H G Alexander in his book The Indian Ferment published in 1929 reveals that his primary motive to travel across the Indian colony in order to document anti-colonial agitations was broken during his visit to the Khasi hills.  Shillong is represented as a retreat in contrast to other places like Bombay, Mount Abu, and Guwahati. The “little people” he encounters in his journey to this hills are first identified as commercial subjects conducting trade in markets, carrying huge loads and moving nimbly up and down the hills. The analytical and enlightened self is placed starkly in contrast to the labouring, rural, and supposedly apolitical colonized subjects of the hills. Certainly his description of morning walks in the woods, the refraction that led to an unexpected view of the Himalayan peaks, the familiar birds which are found in large numbers in England, and the ‘glorious’ place that Shillong reflects that he is taking time off from the ‘ferment’ that seemed to overwhelm him in his visits to other places.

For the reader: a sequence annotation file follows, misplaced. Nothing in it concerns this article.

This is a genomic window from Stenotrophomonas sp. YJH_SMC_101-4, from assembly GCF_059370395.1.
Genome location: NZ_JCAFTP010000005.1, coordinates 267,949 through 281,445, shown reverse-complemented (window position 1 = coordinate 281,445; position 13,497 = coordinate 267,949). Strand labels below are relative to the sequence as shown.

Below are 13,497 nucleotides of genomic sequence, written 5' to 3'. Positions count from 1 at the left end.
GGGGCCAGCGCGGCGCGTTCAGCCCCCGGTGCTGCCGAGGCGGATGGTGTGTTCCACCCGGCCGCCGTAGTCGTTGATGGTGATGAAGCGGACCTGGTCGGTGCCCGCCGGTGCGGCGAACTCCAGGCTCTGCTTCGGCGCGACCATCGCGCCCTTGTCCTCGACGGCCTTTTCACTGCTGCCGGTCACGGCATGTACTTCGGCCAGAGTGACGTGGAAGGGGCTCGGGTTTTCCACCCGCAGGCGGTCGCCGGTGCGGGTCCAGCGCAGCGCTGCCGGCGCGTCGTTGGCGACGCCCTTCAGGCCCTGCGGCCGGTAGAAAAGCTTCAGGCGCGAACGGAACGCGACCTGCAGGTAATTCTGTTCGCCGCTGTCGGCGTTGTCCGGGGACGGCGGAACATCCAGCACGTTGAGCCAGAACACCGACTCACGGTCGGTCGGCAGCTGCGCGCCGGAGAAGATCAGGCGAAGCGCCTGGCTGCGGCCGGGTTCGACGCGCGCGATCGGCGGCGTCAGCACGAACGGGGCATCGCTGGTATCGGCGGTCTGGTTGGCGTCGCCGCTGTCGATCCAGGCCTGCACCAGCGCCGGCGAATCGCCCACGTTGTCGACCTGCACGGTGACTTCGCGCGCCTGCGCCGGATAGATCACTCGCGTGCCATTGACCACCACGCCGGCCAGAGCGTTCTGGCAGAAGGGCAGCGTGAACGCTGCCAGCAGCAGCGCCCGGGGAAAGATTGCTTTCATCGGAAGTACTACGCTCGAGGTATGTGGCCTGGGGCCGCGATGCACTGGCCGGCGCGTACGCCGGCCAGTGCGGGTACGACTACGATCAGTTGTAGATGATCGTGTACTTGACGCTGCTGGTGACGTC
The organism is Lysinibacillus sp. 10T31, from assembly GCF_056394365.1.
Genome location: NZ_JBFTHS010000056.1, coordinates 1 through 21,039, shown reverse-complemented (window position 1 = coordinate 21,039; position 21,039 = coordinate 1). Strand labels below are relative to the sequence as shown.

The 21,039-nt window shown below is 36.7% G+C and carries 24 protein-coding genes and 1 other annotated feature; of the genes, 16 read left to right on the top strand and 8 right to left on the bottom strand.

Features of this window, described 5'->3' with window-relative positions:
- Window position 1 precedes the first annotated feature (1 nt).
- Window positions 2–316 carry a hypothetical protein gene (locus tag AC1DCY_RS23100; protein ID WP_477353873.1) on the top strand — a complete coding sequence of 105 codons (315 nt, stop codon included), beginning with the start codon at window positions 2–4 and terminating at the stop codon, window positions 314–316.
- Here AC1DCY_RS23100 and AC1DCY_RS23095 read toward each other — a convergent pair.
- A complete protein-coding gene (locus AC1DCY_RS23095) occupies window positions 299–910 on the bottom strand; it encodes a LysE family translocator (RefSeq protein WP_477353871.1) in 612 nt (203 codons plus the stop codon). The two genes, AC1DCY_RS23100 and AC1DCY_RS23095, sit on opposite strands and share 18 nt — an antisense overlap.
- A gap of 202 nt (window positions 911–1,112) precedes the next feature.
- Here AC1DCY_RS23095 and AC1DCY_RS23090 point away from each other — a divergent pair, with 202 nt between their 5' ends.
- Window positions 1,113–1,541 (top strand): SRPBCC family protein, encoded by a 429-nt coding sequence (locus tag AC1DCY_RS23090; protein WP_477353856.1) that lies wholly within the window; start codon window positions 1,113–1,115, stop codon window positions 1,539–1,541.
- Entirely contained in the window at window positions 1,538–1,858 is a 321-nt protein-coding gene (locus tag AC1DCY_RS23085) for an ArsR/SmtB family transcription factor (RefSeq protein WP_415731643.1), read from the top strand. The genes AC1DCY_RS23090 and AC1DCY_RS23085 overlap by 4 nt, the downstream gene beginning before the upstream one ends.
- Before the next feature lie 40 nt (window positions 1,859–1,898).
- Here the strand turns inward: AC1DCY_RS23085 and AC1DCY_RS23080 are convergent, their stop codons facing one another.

Shillong emerged not only as a hub of colonial power in the North East but also increased in popularity for writers, poets from neighbouring Bengal who found the verdant hills, and salubrious climate conducive for their creative faculties. Nobel Laureate Rabindranath Tagore found in these hills a refuge and made frequent visits in 1919, 1923, 1927. These were the years when nationalism was being expressed in diverse forms like the non-cooperation movement, followed by its withdrawal, arrest of the leadership, the significant development of revolutionary terrorism, Swadeshi and Boycott. These were forces that had a deep effect on the minds of many including Tagore. The writings on Shillong reflect the influence of the political context and also form a basis of his expression of the same.